Flatiron Institute Partners With the European Space Agency for Latest Gaia Data Release

From its orbit hundreds of thousands of kilometers above Earth, the European Space Agency’s Gaia spacecraft has observed and mapped our galaxy’s stars with unprecedented detail since its launch in 2013. Today, ESA will release the latest batch of the mission’s data: data release 3 (DR3). For this release, the Flatiron Institute has joined the ESA as a partner data center and will host the full DR3 dataset for the public to access.

“Gaia is revolutionary for the sheer number of stars and other objects it surveys, but also in how it releases its data, providing open access to anyone with an internet connection,” says Adrian Price-Whelan, an associate research scientist at the Flatiron Institute’s Center for Computational Astrophysics (CCA) who helped make the partnership happen together with the institute’s Scientific Computing Core. “Partnering with ESA to share this data aligns perfectly with our mission at the CCA to maintain and share open datasets, and we couldn’t be more excited to help celebrate the achievements of this amazing survey.”

The Gaia spacecraft records the speed at which more than 30 million Milky Way stars move relative to Earth. Together with measurements of how the stars move across the sky, researchers can now see how the stars move over a large portion of the Milky Way. This sky map shows the velocity field of the Milky Way for roughly 26 million stars. The colors indicate the radial velocities of stars along the line of sight. Blue shows the parts of the sky where the average motion of stars is toward us, and red shows the regions where the average motion is away from us. ESA/Gaia/DPAC, CC BY-SA 3.0 IGO

In addition to serving up the new data files, the Flatiron Institute is also hosting what it dubs the 2022 NYC Gaia DR3 Fête. At the event, participants will join together to make preliminary science-inspired visualizations of the Gaia DR3 data and build new scientific collaborations locally and globally. The Flatiron Institute previously hosted a similar event for the DR2 release, which led to a smorgasbord of discoveries from the origin of jumbo-size planets called “super Jupiters” to the nature of dark matter.

For astronomers, a Gaia release is like Christmas morning. Scientists worldwide will dive into the dataset, extracting new insights into our solar system, galaxy and universe. In total, DR3 includes measurements of almost 2 billion Milky Way stars, millions of galaxies and thousands of smaller objects such as asteroids and moons. The astronomers will use the data to reconstruct our home galaxy’s structure and evolution over billions of years to better understand the life cycle of stars and our place in the universe.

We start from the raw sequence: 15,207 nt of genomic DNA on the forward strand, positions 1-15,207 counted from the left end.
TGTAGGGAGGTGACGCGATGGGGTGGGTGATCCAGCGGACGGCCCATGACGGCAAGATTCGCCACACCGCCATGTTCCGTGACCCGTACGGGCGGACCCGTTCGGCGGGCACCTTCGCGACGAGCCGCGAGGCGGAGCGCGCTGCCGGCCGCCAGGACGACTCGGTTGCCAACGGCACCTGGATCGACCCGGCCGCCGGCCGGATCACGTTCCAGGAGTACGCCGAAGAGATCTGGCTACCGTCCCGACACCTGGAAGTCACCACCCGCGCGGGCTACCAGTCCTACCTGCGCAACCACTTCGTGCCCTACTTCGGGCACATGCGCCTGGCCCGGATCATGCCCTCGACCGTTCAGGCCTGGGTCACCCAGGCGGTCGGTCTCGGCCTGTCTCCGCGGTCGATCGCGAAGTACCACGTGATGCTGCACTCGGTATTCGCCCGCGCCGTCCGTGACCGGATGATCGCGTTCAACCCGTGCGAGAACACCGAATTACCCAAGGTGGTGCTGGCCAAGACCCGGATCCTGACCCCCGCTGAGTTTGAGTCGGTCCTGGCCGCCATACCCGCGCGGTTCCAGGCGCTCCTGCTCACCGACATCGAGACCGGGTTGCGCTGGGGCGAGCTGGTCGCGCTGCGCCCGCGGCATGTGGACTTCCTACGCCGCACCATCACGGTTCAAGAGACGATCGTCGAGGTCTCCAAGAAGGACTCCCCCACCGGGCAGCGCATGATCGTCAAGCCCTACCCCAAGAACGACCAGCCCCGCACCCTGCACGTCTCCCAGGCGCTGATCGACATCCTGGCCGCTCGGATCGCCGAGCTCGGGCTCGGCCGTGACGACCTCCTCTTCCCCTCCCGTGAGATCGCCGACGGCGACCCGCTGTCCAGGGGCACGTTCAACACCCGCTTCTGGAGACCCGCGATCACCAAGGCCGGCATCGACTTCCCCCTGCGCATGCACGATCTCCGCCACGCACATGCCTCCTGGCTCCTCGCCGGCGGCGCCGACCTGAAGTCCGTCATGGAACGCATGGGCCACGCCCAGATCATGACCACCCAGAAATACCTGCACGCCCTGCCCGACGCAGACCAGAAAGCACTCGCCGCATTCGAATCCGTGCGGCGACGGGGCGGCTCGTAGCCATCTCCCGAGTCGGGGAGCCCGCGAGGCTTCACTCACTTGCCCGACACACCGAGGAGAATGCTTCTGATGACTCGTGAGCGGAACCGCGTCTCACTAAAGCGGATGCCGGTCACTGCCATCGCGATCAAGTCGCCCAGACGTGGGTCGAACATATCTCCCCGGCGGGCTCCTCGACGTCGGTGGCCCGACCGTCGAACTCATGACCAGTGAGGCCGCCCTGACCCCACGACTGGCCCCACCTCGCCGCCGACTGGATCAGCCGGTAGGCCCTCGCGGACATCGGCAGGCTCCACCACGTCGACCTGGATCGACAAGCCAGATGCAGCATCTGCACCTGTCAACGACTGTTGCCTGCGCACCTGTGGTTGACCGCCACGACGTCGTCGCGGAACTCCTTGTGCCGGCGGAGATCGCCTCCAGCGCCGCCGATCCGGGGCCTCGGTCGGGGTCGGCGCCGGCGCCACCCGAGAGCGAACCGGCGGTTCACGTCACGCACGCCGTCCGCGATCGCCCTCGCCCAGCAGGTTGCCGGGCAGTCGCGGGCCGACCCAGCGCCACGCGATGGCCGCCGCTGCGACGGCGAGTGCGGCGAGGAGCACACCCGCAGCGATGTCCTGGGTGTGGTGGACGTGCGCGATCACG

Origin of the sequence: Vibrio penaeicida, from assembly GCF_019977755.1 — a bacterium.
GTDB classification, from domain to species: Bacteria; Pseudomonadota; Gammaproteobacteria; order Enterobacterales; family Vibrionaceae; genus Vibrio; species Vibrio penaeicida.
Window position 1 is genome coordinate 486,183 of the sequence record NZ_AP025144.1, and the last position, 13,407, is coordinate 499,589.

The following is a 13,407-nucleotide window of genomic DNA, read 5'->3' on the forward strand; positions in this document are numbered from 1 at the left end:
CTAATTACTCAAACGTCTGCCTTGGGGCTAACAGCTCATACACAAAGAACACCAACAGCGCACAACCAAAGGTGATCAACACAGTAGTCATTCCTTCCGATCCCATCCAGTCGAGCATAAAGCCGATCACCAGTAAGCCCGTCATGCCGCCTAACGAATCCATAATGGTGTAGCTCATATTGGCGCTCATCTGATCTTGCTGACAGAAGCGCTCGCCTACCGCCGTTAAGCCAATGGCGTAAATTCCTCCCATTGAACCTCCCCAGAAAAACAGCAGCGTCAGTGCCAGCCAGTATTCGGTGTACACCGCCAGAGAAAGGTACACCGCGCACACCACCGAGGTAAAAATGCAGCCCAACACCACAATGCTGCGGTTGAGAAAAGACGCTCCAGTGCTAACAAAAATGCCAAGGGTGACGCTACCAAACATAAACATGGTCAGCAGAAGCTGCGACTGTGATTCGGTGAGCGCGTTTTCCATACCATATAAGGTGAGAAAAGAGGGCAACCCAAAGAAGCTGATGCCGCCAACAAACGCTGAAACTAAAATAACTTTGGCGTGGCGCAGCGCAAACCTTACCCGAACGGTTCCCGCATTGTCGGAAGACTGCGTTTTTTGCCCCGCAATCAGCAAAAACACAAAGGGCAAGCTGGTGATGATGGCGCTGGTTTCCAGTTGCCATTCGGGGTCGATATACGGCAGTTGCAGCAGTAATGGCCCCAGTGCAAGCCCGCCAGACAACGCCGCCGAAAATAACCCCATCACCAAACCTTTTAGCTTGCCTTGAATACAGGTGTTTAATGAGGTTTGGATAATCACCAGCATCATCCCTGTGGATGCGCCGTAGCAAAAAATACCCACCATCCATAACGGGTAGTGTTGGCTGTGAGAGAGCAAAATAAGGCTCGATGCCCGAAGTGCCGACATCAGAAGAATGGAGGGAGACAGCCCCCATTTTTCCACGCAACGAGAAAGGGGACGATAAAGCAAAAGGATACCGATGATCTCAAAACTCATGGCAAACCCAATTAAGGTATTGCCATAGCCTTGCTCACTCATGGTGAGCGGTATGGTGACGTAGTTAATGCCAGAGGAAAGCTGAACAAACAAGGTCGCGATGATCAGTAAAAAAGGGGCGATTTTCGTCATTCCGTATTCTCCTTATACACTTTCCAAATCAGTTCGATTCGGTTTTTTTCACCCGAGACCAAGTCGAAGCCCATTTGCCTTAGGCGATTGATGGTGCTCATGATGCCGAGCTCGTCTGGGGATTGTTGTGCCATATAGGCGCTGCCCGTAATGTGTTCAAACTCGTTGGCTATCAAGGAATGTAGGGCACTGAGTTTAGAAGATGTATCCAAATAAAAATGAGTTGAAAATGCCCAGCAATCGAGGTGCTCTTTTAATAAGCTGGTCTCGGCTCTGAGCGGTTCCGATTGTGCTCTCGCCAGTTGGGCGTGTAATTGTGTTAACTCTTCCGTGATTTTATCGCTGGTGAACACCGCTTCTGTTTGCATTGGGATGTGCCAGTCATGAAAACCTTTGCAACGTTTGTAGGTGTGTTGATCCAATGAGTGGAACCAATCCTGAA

DR3 includes new information, such as chemical compositions, stellar temperatures, colors, masses, ages and the speed at which stars move toward or away from Earth. Much of this information was revealed by spectroscopy, a technique in which the starlight is split into its constituent wavelengths — just like how a prism creates a rainbow. The data also includes special subsets of stars, like those that change brightness over time.

This image shows the orbits of the more than 150,000 asteroids in Gaia’s data release 3, from the inner parts of the solar system to the Trojan asteroids (red) at the distance of Jupiter. The yellow circle at the center represents the sun. Blue represents the inner part of the solar system, where the near-Earth asteroids, Mars crossers and terrestrial planets live. The main belt between Mars and Jupiter is green. ESA/Gaia/DPAC, CC BY-SA 3.0 IGO

Using the new data, astronomers with early access to DR3 have already gleaned new insights about strange “starquakes,” stellar DNA, asymmetric motions and other fascinating insights.

“Unlike other missions that target specific objects, Gaia is a survey mission. This means that while surveying the entire sky with billions of stars multiple times, Gaia is bound to make discoveries that other more dedicated missions would miss,” says Timo Prusti, project scientist for Gaia at ESA. “This is one of its strengths, and we can’t wait for the astronomy community to dive into our new data to find out even more about our galaxy and its surroundings than we could’ve imagined.”

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